|1.10k||"U.S. Navy Yard, Washington. Sight shop, big gun section. 1917: Possible future armament for the New Mexico (BB-40/42) class.||Harris & Ewing Collection glass negative, Library of Congress Photo courtesy of shorpy.com.|
|3.16k||"Misses Margaret C. DeBaca Virginia Carr, sponsors for the new dreadnought & members of the launching party which came from New Mexico for the ceremony."
"Launching at the Brooklyn Navy Yard on last Monday of the U.S. super-dreadnought New Mexico (BB-40), newest, and with her sister ships the largest and most powerful vessels in the Navy, and the world's first dreadnought to be driven by electric power."
|Times Photo Service, text courtesy of N.Y. Times 29 April 1917, Page 1, courtesy of memory.loc.gov.|
PDF added 11/08/13.
|950k||NEW U. S. SUPERDREADNOUGHT LEAVING THE WAYS|
New Mexico (BB-40), Nation's Greatest Battleship, Takes the Water.
Navy Yard Closely Guarded for Launching, Witnessed by Only 300 Guests. Huge Oil Burning Super-dreadnought Is First To Be Electrically Driven.
|Image and text provided by Library of Congress, Washington, DC.|
Photo from New-York Tribune. (New York [N.Y.]) 1866-1924, 24 April 1917, Image 3, via chroniclingamerica.loc.gov.
|1.93k||"Hit First and Hit Hard" U. S. Navy Rule; Here's How Uncle Sam's Gunners Turn Trick
Photo shows range finder to be put on Uncle Sam's newest superdreadnaught, the New Mexico (BB-40); diagram shows how a big gun is fired.
|Image and text provided by State Historical Society of North Dakota.
Photo & text by The Bismarck Tribune. (Bismarck, N.D.) 1916-current, 09 May 1917, Image 8, via chroniclingamerica.loc.gov.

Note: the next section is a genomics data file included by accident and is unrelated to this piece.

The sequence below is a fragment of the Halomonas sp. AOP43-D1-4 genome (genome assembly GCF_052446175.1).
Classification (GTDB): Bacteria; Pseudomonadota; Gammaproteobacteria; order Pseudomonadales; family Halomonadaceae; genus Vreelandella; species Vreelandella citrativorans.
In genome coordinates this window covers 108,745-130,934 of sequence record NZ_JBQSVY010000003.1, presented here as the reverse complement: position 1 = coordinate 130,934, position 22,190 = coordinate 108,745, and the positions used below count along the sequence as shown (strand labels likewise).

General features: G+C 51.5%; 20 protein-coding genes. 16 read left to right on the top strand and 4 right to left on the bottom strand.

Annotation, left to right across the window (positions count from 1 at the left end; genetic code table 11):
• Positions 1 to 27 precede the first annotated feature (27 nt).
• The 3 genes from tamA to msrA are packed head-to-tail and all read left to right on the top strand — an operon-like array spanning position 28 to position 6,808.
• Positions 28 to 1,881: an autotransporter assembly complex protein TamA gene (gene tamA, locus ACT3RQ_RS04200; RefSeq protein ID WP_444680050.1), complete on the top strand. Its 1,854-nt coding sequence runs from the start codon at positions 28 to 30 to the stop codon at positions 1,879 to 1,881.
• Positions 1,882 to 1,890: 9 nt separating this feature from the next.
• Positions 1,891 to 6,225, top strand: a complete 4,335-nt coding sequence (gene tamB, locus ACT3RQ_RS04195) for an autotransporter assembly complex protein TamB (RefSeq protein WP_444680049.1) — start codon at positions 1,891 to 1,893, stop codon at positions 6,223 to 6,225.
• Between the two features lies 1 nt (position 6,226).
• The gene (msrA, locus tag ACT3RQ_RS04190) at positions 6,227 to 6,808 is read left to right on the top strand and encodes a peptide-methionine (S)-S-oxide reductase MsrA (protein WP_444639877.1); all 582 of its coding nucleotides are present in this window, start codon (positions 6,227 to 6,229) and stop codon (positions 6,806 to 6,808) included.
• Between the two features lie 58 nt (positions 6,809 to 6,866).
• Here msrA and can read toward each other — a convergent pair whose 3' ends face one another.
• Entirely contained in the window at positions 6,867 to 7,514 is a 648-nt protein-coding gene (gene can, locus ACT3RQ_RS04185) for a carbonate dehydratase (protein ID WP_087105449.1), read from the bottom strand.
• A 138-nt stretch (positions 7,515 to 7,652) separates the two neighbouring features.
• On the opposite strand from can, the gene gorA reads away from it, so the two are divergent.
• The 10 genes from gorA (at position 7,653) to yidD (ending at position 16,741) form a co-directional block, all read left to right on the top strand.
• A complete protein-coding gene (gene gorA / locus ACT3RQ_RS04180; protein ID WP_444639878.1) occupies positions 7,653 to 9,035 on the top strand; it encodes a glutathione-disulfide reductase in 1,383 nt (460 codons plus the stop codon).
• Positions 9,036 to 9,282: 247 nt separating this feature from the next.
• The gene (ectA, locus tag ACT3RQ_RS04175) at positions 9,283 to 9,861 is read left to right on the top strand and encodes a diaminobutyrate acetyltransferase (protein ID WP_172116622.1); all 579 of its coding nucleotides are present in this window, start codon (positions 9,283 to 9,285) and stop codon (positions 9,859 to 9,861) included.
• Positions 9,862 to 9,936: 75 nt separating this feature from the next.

|331k||Main battery drawn out as construction continues on the New Mexico (BB-40), 6 Oct. 1917.||Brooklyn Navy Yard Archive - courtesy National Archive and Records Administration, Northeast Region - NYC, Record Group 181 via flickr.com.|
|610k||Port forward quarter of the New Mexico (BB-40), 6 Oct. 1917.||Photo No. f1060n14, Brooklyn Navy Yard Archive - courtesy National Archive and Records Administration, Northeast Region - NYC, Record Group 181 via flickr.com.|
|623k||New Mexico (BB-40) in Dry Dock #4, Bow view, Jan. 1918||Photo No. N3480, Brooklyn Navy Yard Archive - courtesy National Archive and Records Administration, Northeast Region - NYC, Record Group 181 via flickr.com.|
|1.4m||New Mexico (BB-40) in Dry Dock #4, portside looking aft, Jan. 1918||Photo No. N3478, Brooklyn Navy Yard Archive - courtesy National Archive and Records Administration, Northeast Region - NYC, Record Group 181 via flickr.com.|
|577k||New Mexico (BB-40) starboard view, shortly after commissioning, May 1918.||Courtesy of Seaman 2nd Class Ralph D Gummerson via Al Gummerson & Tom Bateman & Philip H. Robare RMCS, USN - RET.|
|105k||Capt. Ashley Herman Robertson was the Commanding Officer of the New Mexico (BB-40) from May 1918 to September 1918.||Photo courtesy of the Library of Congress via Bill Gonyo. |
The contact listed, Was the contact at the time for this ship when located. If another person now is the contact, E-mail me and I will update this entry. These contacts are compiled from various sources over a long period of time and may or may not be correct. Every effort has been made to list the newest contact if more than one contact was found.